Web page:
Industry observes that many different forms of cost reduction strategy in history. You can travel back in history as much as industrialization happened where big capital consolidated the manual industry which used to be spreader in each mom-and-pop business.
The more recent examples in the last 20 years include outsourcing, offshoring and automation.
In this article, I would like to quickly walkthrough the recent history of such cost reduction and discuss the never-changing issue we are all facing.
Business use to be more vertically integrated. There is a good reason behind it – the transaction cost between business was high enough to justify integrating all those services within one business. From upstream to downstream, business has full control over its service and quality.
There is a good argument against such vertical integration. Just like how a book The Goal by Eliyahu Goldratt argued, management started seeing the limitation how far they can optimize without considering the complication of business supply chain.
Here comes outsourcing. While transaction cost between business drops, many business started disintegrating business process and outsource them to such service providers.
For the further cost reduction outsourcing service providers and businesses started looking abroad – Eastern European countries like Poland for Europe, China and Philippines for Asia, Mexico for America, and India for all of them.
Those countries offer very cost competitive workforce, and they tapped on many cost-conscious business as their clients.
This offshoring serves its purpose for the last 10 to 15 years while their cost remains competitive. Now it is no more. Their living standards improve thanks to such foreign cash flow in from the offshoring/outsourcing work, their wage level also has risen. To those clients who offshored, the problems of cultural difference, training cost from high turnover rate, and loss of ownership are more distressing when the cost appeal vanishes.
In the last 5 years or so, consulting firms also started selling reshoring / backshoring. The end goal of such reshoring / backshoring is regaining the full control on once offshored business process, cost, and service quality. Although such moves were happening, I do not believe reshoring or backshoring never caught the marketing buzz as much as outsourcing and offshoring – until automation or RPA (Robotic Process Automation). Some business calls it as “digital”.
Such automation uses the very old technic which IT team used to call it as “screen automation”. IT team uses it to automate screen testing to save their testing effort. Now consulting firms and solution providers rebranded it as “RPA”, and voila! Everyone is talking about RPA as much as just like we did for outsourcing and offshoring.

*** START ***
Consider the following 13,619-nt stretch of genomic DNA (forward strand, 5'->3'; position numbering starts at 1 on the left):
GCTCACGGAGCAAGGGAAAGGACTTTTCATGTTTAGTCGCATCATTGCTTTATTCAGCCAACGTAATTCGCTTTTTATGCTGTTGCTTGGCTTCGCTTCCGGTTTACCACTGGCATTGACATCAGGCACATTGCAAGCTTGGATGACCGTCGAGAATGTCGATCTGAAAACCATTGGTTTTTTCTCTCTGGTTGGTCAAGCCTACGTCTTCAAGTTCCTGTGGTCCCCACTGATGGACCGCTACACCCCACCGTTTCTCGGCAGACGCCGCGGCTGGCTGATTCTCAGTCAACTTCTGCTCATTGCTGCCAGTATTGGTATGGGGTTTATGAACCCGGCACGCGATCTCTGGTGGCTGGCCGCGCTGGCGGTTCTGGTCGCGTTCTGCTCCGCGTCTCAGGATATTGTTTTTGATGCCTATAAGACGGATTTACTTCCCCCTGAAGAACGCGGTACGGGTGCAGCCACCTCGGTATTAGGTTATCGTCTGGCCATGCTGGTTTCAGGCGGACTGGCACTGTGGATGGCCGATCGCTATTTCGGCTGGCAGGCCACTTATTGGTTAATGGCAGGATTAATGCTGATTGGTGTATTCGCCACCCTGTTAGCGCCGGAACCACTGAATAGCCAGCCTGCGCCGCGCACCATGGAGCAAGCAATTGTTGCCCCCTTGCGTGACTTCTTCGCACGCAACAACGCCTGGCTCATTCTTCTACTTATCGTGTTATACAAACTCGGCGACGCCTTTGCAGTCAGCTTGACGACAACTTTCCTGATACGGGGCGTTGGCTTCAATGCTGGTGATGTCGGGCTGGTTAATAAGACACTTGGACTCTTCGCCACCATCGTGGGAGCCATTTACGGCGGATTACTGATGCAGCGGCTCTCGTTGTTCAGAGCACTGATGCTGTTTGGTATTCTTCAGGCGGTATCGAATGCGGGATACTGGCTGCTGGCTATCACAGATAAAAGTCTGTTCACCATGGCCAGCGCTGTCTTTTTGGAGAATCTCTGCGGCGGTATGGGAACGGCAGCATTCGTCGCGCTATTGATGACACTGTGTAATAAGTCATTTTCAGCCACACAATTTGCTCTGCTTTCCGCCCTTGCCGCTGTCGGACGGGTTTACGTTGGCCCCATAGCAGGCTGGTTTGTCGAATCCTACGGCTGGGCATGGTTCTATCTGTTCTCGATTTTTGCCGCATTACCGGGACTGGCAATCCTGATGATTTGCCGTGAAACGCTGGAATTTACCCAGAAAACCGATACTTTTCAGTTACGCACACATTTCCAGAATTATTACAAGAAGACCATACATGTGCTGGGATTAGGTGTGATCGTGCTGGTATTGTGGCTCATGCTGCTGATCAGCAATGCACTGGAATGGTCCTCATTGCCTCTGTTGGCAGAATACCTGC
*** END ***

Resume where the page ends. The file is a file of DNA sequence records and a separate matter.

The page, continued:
The issues with automation again
The upcoming issues with automation are obvious.
- Rising cost – Consulting firm pitches that once implemented by consultants, the process can be customized and maintained by a business process owner (client) himself. Really? He could not even manage the offshored tasks – human to human customization, how can he maintain it the computerized task – human to computer.
- Lost of ownership – This happens when outsourcing and offshoring happened. Manager used to manage his team to own the process. Outsourcing/offshoring move the team to another business, and the manager is still obliged to own the process without full visibility and control. Such manager progressed his career as a subject matter expert, and he is now expected to serve more like vendor manager.
- Lost of expertise – Hence, the next issue is the losing expertise in team. Those SME or subject matter expert do not perform as good as the professionally trained vendor manager (many consulting firm graduates also progressed their career to vendor manager). Naturally those SMEs shy away from those team and the company would find out that their company is full of those manager who is good at only managing and no expertise.
These are nothing new and not particular to the automation. This is the history we are repeating every time.
What should we do instead?
The only one thing to do – address the root cause.
If there is something inefficient in the process, before you even think about outsourcing, offshoring, and automation, think about what would happen if we omit it.
Here is a very useful consultant’s toolset of process improvement:
- Eliminate – Eliminate the unnecessary tasks if it is not causing huge issue.
- Delegate – Delegate the tasks if it can be done or had better be done by someone else, i.e. outsourcing and offshoring.
- Consolidate – Consolidate the tasks to minimize effort overhead.
- Automate – Automate the tasks by leveraging tools and technology.
The numbers in the list above is not just for presentation, but everyone should consider each options in the order. The latter in the list, the more difficult it is to undo and change. So do you see where the automation and RPA is in the list? Everyone should think carefully before quick patching their process by automation. There is no magic pill.